In the same programme, with Bosbach’s support, Rolf Jaeger of the Federation of German Detectives advanced the opinion that to avert danger the police are permitted to do literally anything: “Here we are in the legal sphere of danger prevention. We are absolutely opposed to the term torture. If we must use any term, then it is the term ‘direct coercive measure,’ which is governed as part of the authority to carry out danger prevention by police regulations, which the police can legitimately employ right up to the final rescue shot in hostage cases.”
In other words, this prominent representative of the police does not oppose the use of torture, but only the action of calling it by its right name.
Jaeger also referred to the current political situation: “We live in times of a threat from Islamic terrorism, which is current in Holland today, and we have experienced criminal offences against foreigners. (... ) What I would wish myself is not that we permit the police such direct means of pressure as to influence expressions of will, but that we create possibilities, obviously through a clear formulation of what constitutes emergency aid and justifiable emergency.” The deputy chairman of the Federation of German Detectives, Bernd Carstensen, expressed similar views.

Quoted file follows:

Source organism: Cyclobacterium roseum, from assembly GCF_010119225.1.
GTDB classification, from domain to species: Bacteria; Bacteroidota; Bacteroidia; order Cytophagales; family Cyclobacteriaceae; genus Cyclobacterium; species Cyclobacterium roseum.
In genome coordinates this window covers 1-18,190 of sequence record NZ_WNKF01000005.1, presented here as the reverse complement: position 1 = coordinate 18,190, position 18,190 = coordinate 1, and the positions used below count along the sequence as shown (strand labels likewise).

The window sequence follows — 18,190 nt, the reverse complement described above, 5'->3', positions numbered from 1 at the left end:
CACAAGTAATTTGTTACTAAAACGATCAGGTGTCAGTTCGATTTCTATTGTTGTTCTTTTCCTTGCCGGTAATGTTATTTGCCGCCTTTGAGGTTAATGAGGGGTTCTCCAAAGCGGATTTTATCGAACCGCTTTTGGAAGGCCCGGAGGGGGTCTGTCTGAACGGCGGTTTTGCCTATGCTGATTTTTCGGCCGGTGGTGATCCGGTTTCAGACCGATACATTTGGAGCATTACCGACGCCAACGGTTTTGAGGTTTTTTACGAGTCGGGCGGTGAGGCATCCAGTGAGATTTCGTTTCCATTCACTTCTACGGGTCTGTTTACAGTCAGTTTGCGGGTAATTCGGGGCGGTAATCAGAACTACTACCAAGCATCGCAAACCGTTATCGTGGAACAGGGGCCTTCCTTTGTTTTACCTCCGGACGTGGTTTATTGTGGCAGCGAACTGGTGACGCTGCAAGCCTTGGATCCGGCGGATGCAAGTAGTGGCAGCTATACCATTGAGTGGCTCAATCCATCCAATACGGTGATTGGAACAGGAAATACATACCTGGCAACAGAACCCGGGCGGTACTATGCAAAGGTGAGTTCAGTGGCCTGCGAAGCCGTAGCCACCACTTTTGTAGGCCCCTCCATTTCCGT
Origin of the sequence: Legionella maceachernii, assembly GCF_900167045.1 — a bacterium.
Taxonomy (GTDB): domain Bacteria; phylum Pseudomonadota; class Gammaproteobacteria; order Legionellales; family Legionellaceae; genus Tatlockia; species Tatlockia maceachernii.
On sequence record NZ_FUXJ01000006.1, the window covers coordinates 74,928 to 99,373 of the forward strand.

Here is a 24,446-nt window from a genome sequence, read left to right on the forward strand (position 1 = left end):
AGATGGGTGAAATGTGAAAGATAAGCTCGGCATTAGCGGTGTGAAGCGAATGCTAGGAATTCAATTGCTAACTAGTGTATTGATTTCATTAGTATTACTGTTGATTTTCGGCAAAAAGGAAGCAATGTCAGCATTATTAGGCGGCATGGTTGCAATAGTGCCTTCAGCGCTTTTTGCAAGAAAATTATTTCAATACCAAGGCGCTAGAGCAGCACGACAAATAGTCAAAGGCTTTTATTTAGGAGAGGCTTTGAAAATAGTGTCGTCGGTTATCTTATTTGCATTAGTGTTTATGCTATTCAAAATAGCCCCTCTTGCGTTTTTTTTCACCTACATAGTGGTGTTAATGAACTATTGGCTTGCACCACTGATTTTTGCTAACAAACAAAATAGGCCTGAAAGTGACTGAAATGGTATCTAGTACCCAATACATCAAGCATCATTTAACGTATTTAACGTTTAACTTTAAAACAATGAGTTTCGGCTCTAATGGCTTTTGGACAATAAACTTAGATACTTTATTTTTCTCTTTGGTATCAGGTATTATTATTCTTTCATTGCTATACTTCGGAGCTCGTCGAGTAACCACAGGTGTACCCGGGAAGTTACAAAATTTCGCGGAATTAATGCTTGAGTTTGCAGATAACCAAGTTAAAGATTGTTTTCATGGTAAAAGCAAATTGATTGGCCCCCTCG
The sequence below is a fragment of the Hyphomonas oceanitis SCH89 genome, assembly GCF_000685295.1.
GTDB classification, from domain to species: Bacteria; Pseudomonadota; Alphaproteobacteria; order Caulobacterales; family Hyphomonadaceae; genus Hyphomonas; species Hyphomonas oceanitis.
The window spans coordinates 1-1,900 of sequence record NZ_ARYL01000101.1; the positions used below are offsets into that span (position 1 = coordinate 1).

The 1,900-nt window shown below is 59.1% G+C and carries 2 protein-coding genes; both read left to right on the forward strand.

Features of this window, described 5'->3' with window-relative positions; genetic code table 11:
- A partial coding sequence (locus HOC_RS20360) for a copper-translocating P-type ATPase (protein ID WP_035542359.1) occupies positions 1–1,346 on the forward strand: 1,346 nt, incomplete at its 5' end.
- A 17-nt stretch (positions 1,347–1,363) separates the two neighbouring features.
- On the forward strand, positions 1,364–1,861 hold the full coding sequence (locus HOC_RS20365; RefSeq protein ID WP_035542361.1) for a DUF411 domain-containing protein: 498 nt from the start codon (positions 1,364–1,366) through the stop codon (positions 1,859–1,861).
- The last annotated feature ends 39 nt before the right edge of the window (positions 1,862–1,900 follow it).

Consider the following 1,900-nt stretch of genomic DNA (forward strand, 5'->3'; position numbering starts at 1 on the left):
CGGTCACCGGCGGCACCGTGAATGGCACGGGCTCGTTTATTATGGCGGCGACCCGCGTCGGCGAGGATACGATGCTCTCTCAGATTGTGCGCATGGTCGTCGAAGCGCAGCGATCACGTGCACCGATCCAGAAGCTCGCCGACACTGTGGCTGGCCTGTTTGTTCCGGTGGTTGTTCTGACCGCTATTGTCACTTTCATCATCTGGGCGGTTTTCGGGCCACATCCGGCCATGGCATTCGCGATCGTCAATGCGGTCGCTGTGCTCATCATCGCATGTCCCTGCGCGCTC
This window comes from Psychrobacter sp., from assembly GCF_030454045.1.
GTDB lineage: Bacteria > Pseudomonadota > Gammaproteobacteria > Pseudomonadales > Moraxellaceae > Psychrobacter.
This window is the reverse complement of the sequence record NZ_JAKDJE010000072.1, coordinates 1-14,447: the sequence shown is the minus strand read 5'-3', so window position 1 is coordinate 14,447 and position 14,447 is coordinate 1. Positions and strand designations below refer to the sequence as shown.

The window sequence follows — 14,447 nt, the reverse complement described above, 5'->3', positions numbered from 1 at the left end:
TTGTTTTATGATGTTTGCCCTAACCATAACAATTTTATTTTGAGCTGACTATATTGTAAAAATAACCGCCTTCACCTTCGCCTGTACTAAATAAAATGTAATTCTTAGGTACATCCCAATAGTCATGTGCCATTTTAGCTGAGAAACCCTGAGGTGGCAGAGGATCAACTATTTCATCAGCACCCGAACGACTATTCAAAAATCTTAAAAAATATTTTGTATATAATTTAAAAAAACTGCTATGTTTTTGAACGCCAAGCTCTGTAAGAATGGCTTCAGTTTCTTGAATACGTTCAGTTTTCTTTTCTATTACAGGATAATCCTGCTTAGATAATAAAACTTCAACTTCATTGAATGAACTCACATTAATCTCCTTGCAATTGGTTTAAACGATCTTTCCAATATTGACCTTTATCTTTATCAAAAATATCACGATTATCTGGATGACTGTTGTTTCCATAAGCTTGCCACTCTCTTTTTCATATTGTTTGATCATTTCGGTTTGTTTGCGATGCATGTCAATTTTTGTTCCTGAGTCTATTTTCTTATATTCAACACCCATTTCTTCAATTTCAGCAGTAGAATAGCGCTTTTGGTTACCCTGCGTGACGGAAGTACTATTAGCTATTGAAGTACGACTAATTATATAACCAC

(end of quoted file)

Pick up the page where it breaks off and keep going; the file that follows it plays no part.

This discussion is not new. In the 1970s, the government of Helmut Schmidt (Social Democratic Party—SPD) invoked an “extra-legal state of emergency” to justify acting completely outside the law, the constitution, and express judicial decisions when it temporarily imposed a total “contact ban” on imprisoned Red Army Faction terrorists. It held them incommunicado, without contact with lawyers or the external world. The Federal High Court and the Federal Constitutional Court later supported the government’s actions.
However, the origins of these legal constructs go back to the 1920s. At that time in Germany, against the provisions of the Versailles Treaty, which enjoyed constitutional status, former Freikorps men secretly formed the so-called “Schwarze Reichswehr” (Black Imperial Army). Anybody who exposed its existence or activities was murdered. The culprits were for the most part acquitted, on the grounds that they had been acting on behalf of the state “in an emergency,” since the state’s hands were bound by law.